Jan. 18, 2022, 12:19 p.m. by Karuwaki Speaks ( 227 views)
The release of the biennial India State of Forest Report (ISFR) published by Forest Survey of India (FSI) is one of the most awaited events in India.The IFSR is an overall assessment of the country’s forests and It was published in 1987 for the first time and on 13th January,Thursday, the 17th ISFR was released.
The report while showing a continuing increase in forest cover across the country,also revealed a decline in moderate dense forest,decreased forest cover in the Northeast and an increase in forest fire has raised concerns.Area wise Madhya Pradesh has the largest forest cover in the country followed by Arunachal Pradesh, Chhattisgarh, Odisha and Maharashtra.
Causes of concern:
1)According to the long-term trend analysis performed by the FSI, nearly 10.66 per cent area of forest cover in India is under extremely to very highly fire-prone zones.
2)Forest fires: Over 3.98 lakh forest fires were reported in India in the fire season from 2020-2021, more than double the number since previous year. Maximum number of fires were observed in Odisha,followed by Madhya Pradesh and Chhattisgarh.Among districts, the maximum number of such incidents were observed in Gadchiroli in Maharashtra, followed by Kandhamal in Odisha and Bijapur in Chhattisgarh.
3)Decline of moderately dense forests: suggests a degradation of forests in the country as natural forests are degrading to less dense open forest areas.Experts say scrub area has increased by 5,320 sq km – indicating the complete degradation of forests in these areas.
4)Decline in Northeastern forest cover:The five northeastern states have all shown a loss in forest cover.The report has attributed the decline in the Northeastern states to a spate of natural calamities, particularly landslides and heavy rains, in the region as well as to anthropogenic activities such as shifting agriculture, pressure of developmental activities and felling of trees.
5)Forest cover in tiger reserve areas: IFSR 2021 included a new chapter related to the assessment of forest cover in the Tiger Reserves, Corridors and Lion conservation area of India.There has been an overall decrease in forest cover across the 52 tiger reserves in the last decade,while 20 of the 52 tiger reserves have shown an increasing trend.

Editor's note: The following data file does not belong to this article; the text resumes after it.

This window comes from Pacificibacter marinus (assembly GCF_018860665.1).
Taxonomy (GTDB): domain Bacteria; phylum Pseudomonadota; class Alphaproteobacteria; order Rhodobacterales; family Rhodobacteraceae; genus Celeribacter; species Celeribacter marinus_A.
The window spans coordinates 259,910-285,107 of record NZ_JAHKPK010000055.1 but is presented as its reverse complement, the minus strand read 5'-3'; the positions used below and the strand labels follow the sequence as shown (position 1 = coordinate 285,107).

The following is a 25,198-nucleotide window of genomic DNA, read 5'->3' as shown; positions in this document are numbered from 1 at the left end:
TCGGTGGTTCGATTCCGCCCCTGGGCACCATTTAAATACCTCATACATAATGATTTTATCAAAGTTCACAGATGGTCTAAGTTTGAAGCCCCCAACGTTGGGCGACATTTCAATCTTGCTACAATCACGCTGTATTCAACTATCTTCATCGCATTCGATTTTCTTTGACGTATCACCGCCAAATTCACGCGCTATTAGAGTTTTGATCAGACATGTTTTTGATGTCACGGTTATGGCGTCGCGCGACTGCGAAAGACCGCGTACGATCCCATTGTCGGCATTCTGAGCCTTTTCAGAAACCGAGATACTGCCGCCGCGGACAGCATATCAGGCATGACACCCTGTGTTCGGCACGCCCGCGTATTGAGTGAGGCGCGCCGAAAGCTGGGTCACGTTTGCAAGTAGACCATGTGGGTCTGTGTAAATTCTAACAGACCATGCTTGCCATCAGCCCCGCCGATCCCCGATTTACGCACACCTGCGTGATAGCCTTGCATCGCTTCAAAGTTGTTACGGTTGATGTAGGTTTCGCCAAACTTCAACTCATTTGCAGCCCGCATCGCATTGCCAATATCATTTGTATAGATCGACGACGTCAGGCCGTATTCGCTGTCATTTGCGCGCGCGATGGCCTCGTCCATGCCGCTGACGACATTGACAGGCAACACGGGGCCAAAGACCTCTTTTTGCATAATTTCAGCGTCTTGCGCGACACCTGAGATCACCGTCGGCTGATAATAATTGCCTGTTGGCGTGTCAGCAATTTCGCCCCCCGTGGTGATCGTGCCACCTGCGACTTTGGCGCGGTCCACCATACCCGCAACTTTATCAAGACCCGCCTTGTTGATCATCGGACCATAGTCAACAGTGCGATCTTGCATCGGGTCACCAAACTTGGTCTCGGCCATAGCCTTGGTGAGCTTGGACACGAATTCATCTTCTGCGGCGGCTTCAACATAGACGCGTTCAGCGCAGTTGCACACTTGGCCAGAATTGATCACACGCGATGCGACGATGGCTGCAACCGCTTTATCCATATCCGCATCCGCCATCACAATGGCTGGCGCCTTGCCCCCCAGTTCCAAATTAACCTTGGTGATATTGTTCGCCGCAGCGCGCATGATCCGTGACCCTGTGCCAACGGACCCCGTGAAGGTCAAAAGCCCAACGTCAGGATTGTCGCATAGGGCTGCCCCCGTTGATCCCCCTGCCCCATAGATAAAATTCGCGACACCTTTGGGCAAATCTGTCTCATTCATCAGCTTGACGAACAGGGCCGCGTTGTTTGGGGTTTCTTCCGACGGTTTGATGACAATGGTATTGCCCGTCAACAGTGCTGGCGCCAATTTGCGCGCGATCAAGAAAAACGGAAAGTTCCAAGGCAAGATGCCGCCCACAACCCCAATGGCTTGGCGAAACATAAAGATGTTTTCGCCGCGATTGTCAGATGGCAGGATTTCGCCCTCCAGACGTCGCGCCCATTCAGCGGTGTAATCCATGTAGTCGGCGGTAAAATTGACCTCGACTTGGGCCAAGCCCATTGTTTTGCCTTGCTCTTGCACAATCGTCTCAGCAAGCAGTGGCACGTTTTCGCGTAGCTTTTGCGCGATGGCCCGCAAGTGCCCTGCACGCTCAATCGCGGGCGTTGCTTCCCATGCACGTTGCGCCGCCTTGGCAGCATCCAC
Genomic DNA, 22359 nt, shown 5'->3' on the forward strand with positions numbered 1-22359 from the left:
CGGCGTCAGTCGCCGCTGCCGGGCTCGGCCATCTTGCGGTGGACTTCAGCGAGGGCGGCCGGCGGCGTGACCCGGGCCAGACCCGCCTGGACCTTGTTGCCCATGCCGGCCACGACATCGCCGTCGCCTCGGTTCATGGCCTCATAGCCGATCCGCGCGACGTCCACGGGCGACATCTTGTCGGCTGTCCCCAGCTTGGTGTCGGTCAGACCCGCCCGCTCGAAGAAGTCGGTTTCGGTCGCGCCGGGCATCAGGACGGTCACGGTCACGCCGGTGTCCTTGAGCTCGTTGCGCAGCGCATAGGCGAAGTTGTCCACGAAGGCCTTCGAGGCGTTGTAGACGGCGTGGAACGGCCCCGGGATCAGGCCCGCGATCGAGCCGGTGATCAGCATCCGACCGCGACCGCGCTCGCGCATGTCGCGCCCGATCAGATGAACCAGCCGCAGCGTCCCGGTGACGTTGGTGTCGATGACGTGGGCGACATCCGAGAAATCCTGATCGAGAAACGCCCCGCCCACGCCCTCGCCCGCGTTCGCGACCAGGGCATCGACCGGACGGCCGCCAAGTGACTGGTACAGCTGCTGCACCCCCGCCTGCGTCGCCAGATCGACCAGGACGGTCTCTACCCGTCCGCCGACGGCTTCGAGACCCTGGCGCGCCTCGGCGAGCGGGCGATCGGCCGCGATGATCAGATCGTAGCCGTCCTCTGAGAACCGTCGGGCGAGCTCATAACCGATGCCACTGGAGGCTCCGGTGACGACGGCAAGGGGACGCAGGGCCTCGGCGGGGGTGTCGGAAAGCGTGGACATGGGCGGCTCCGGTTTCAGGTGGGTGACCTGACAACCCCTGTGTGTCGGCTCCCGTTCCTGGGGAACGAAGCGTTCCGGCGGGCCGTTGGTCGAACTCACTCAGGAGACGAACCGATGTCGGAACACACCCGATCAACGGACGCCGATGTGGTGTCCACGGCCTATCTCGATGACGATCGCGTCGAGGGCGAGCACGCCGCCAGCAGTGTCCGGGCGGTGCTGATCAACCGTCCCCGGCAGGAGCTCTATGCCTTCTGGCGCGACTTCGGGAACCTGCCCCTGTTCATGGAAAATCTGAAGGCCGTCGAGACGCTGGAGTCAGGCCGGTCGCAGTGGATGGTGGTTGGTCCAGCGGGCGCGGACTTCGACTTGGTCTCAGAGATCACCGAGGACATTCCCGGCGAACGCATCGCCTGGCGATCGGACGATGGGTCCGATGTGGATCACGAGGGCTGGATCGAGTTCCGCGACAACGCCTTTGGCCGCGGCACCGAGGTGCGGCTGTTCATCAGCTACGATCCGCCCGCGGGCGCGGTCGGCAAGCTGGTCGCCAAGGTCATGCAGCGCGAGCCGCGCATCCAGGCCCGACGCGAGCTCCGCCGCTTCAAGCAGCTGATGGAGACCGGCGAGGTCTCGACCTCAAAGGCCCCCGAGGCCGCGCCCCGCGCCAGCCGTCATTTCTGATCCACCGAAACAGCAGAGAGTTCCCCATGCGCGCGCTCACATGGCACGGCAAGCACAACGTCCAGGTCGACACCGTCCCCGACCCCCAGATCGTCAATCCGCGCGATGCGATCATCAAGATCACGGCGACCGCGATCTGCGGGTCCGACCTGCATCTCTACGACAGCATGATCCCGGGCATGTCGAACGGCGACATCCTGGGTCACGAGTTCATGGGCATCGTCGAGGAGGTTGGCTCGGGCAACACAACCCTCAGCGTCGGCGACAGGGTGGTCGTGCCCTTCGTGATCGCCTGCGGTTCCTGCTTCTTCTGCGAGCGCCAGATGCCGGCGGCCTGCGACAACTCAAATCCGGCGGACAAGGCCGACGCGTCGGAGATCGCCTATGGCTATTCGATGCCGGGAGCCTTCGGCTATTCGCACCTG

6)Impact of climate change:The ISFR 2021 estimates that by 2030, 45-64 per cent of Indian forests will be affected by climate change and rising temperatures, and forests in all states (except Assam, Meghalaya, Tripura and Nagaland) will be highly vulnerable climate hot spots.
The report suggests that Ladakh is likely to be the most affected by climate change.There has been significant growth in tourism sectors resulting in environmental degradation. With rise of consumerism, tourism has produced an adverse effect on the ecological system of Ladakh. Due to poor waste management in the region also contribute to failure in maintaining beautiful landscape.Rainfall patterns have been changing, small glaciers and permanent snow fields are melting and temperature rise has been affecting water runoff in the rivers.India’s forests are already showing shifting trends of vegetation types, such as Sikkim which has shown a shift in its vegetation pattern for 124 endemic species.
Himalayas in general and the Tibetan Plateau (of which Ladakh forms a part) in particular are generally counted among global ‘hotspots’ for climate change (for a given level of global change, the regional climate of a hotspot will change more than other places).Ladakh, Jammu & Kashmir, Himachal Pradesh and Uttarakhand will witness the highest temperature increase. At the same time, Andaman & Nicobar Islands, West Bengal, Goa, Tamil Nadu and Andhra Pradesh are projected to witness the least temperature rise over 2030, 2050 and 2085 study periods.
IFSR is widely used for formulating policies planning and management of forests as well as investments affecting the country’s forestry sector.